Q & A with Sr. Marcy Jacinto

Troubled Filipino Worker in Japan? Call Sr. Marcy. If you are a Filipino migrant worker in Japan who has had troubles with immigration, chances are you have heard of Sr. Marcy Jacinto. She is the Mercedarian Missionaries of Berriz nun from Zamboanga City, southern Philippines, whose name and mobile phone number are circulating in detention centers for undocumented migrants in Japan, or in homes of families of problematic Filipino workers.

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"O God of our longings, we long to see your face."

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Out of my element

See for yourself - As Thanksgiving week approached, any number of faculty and staff at the university where I work asked me what I was going to be doing for the Thanksgiving holiday break. I replied, “I’ll be judging a beauty pageant.” The incredulous reactions were something like, “You? Judging a beauty pageant? What does a nun know about doing that?”

Voices being heard: An Advent story of migrants and fair-labor tomatoes

GSR Today - Usually when we gather with family and friends we share a meal. Feasts are part of community celebrations, symbols of the reign of God and even of the world to come. All over the globe we gather around the Eucharistic table. There is something sacred about breaking bread together that strengthens our connections with one another.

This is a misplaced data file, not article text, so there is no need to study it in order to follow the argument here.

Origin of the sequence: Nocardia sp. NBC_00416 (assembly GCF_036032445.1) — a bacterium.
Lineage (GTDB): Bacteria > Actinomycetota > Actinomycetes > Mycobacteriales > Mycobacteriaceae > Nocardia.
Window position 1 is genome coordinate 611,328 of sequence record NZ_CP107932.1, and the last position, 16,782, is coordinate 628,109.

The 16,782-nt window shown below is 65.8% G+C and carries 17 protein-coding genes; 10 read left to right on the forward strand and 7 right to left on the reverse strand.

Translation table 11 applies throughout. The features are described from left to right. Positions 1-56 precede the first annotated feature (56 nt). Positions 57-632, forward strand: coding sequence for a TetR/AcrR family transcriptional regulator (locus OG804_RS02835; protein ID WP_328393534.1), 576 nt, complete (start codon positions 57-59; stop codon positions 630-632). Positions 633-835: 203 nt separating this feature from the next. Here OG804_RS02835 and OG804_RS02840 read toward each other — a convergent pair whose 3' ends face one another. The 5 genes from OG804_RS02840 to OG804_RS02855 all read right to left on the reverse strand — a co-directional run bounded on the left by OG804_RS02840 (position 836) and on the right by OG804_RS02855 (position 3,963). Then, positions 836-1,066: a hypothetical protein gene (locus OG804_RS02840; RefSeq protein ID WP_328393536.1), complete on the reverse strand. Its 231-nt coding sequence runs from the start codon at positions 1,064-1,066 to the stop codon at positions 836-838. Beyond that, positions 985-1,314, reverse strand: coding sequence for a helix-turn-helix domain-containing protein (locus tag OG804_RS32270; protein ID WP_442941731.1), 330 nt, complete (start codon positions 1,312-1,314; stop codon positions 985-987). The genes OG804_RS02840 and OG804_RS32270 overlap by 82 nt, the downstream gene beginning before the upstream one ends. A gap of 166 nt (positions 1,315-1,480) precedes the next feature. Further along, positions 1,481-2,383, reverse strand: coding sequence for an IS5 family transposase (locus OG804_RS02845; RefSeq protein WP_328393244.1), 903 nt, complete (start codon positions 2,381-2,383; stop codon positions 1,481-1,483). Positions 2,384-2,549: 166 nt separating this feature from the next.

Changing the language: New dialogue after the apostolic visitation report?

The Vatican’s report on the apostolic visitation released Tuesday was an affirmation of women religious in the United States – but was it yet another possible sign of a change in tone at the highest levels of the Catholic church? With its calls for dialogue and collaboration – and a nod toward greater decision making by women – the report follows October’s Synod on the Family, where open debate of topics that had not previously been up for discussion appeared to signal to some a sea change in how the Vatican operates.

LCWR leader talks pain of visitation, state of Vatican doctrinal investigation

An exclusive interview with Immaculate Heart of Mary Sr. Sharon Holland, president of LCWR: The woman who represents tens of thousands of U.S. Catholic sisters has said she hopes release of a report on the controversial six-year Vatican investigation of their life and work can lead to "greater forgiveness and reconciliation" between sisters and church leaders.

An apology would have been welcomed

Tuesday, the Vatican released the final report from the three-year apostolic visitation to U.S. women religious – and largely to praise. Many people, both religious and lay, celebrated the report’s conciliatory language, calling the document an olive branch and a step forward in mending the relationship between women’s congregations and the Vatican. But the sentiment wasn’t universal.

Videos from the apostolic visitation report

The Vatican has an archived copy of the press conference from Dec. 16 at the Vatican where the apostolic visitation report was released and discussed, and Rome Reports has three short video interviews of key players: Mother M. Clare Millea, Sr. Sharon Holland and Mother Agnes Mary Donovan. Filmmaker Melissa Regan, who is making a Nuns on the Bus movie, talked to Sr. Simone Campbell about the report, too.